The Obama administration officially released its budget for fiscal year 2013 yesterday. As much as I like writing about policy, I frankly lack any desire to write about the substance of this budget proposal.

The simple fact is that the President’s budget is basically a long, vaguely political document that is effectively meaningless. After a few days of news stories about individual provisions and the Republicans’ perfunctory cries of “socialism,” “tax and spend liberalism” or “accounting gimmicks,” this budget will be quickly forgotten. It is basically dead on arrival in Congress, another package of ideas destined to go nowhere.

The fact that Republicans control the House of Representatives and have taken an uncompromising stance makes this particular budget especially meaningless.  But even back when Obama had some of the largest Democratic Congressional majorities in modern history, his budgets didn’t really mean much.

One of the biggest financial aspects of this budget, as well as Obama’s previous budgets and Obama’s political campaign, is ending the Bush tax cuts for the wealthy and closing the carried interest loophole. Yet Obama and the Democrats made almost no effort to quickly deal with this big aspect of Obama’s budget plans during all of 2009 or 2010. Even when the Bush tax cuts were about to expire and Obama was forced to confront the issue, he broke his promise by extending them.

Of course there was always some excuse for not taking care of the huge tax issue, like the need to get 60 votes in the Senate or not wanting to risk letting the tax cuts on the middle class expire, but they were mostly face saving nonsense. These tax components could have been put in a reconciliation bill and taken care of in a day if the Democrats wanted. If Democrats had really wanted to, they could have used their majorities to pass almost all of Obama’s campaign platform into law in 2009.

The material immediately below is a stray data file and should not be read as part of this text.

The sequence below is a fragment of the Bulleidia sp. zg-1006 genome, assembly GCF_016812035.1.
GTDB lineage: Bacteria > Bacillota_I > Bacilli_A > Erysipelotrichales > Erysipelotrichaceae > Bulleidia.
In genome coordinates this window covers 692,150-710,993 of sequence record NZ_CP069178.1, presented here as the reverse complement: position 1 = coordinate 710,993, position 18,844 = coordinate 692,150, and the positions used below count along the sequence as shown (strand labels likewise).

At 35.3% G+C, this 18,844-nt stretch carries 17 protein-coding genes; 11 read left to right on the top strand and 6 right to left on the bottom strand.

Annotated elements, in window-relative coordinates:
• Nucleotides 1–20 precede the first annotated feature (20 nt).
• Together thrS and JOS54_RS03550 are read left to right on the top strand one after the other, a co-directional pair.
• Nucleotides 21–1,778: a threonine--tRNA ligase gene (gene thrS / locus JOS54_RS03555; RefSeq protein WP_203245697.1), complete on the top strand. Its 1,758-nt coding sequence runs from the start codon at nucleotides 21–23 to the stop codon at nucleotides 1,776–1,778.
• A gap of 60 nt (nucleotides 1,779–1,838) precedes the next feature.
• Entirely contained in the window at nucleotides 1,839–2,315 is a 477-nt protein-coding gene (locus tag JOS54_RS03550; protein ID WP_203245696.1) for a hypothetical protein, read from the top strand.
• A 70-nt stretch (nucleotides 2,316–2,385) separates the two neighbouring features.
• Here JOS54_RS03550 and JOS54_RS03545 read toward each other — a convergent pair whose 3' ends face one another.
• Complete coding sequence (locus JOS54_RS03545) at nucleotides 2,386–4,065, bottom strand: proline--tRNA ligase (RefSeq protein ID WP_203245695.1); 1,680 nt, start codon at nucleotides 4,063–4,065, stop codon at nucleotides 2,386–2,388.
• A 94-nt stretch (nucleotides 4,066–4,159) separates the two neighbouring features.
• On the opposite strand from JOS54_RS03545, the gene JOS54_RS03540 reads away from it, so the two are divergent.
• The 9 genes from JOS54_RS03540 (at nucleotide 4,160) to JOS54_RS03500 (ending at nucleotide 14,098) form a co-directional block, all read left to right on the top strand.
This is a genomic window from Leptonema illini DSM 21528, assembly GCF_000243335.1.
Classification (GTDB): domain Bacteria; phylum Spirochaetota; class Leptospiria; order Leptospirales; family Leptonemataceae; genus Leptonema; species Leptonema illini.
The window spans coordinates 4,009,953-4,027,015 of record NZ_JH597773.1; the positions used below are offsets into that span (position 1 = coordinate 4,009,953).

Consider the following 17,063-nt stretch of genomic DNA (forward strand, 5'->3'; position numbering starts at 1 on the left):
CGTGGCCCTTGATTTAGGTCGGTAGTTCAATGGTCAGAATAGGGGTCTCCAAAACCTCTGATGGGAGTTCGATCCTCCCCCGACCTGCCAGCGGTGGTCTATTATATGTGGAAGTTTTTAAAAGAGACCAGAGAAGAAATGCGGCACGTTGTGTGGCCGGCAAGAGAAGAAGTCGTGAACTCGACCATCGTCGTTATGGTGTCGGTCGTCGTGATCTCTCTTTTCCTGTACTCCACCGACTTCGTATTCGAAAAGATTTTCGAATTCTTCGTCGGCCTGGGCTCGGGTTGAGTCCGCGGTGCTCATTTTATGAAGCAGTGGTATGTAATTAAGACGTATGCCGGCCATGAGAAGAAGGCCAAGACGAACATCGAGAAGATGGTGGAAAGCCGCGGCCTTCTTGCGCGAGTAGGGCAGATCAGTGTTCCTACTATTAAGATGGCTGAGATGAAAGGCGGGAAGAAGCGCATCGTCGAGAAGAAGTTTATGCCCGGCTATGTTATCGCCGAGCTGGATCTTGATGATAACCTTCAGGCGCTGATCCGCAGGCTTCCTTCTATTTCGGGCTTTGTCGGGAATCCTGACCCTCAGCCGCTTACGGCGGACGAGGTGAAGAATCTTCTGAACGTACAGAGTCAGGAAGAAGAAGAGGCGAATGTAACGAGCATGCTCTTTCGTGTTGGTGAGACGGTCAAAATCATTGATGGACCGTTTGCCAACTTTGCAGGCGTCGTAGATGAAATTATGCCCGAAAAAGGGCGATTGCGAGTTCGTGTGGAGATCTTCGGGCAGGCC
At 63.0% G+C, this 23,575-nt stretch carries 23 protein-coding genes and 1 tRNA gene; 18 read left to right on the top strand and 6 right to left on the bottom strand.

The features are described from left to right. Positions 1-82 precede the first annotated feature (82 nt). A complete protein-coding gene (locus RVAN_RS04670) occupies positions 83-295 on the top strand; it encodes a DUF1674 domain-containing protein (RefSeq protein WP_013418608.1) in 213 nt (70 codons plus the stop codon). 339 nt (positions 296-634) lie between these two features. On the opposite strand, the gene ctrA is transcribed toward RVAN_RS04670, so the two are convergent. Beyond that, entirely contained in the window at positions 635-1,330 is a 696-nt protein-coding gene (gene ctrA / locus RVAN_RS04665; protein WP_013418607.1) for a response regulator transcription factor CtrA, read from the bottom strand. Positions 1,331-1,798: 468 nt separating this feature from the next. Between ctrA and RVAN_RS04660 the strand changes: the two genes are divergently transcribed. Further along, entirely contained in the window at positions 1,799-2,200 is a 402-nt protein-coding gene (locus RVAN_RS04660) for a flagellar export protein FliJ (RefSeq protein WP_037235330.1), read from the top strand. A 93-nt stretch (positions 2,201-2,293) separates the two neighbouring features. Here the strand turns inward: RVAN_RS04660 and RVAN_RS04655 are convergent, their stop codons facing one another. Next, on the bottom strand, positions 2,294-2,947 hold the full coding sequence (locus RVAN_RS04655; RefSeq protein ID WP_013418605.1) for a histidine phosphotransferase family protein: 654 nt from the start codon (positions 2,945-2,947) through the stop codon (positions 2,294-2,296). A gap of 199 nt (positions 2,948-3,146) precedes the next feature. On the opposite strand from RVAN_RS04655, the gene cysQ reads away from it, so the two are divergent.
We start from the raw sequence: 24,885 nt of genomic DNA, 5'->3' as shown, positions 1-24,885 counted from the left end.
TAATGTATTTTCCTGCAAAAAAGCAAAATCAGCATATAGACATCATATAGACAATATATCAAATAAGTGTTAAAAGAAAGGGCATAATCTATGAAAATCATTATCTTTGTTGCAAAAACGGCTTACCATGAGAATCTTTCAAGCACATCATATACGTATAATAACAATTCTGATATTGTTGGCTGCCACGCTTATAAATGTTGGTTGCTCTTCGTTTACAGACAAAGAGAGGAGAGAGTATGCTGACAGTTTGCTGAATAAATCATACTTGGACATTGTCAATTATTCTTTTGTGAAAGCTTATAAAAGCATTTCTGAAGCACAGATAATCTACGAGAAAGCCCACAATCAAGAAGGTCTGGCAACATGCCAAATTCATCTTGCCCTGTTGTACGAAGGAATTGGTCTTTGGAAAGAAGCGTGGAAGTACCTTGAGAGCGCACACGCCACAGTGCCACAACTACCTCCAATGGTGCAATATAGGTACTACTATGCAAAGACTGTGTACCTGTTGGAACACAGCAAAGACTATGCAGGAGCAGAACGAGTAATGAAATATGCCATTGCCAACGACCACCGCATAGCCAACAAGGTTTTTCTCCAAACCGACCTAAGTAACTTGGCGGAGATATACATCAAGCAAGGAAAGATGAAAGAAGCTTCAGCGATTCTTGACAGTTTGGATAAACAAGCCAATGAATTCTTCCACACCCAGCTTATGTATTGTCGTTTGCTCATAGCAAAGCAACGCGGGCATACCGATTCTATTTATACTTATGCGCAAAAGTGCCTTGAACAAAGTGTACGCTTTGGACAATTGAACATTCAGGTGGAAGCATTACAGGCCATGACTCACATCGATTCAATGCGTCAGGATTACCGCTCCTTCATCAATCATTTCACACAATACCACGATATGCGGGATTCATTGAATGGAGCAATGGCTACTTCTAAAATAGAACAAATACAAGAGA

As a result I feel little desire to evaluate the merits of proposals that the White House may never intend or attempt to advance or give Obama praise for restating the same tired old unfulfilled promises on taxes. Maybe some can glean some indirect insight into Obama’s true thinking from the budget, like a shaman reading the future in the entrails of oracle sacrifice, but it seems like a waste of effort. Too many broken and purposely unfulfilled promises have me concluding I should not bother judging until there are concrete actions.

I wish it weren’t this way. I would personally love it if these budgets really did matter. I think it would be great if the American people knew that if they gave Democrats a victory in the 2012 election, that the Democrats would quickly implement Obama’s whole budget plan.  One of the best things that I think could happen to our democracy is if it we considered it a huge scandal if a party didn’t quickly implement its platform if it won full control.

Sadly this basic democratic accountability isn’t how our system works. We are taught that it is naive to even expect politicians to do what they said they would, told there is always some insane rule or tradition that magically prevents the party that won from governing like it promised.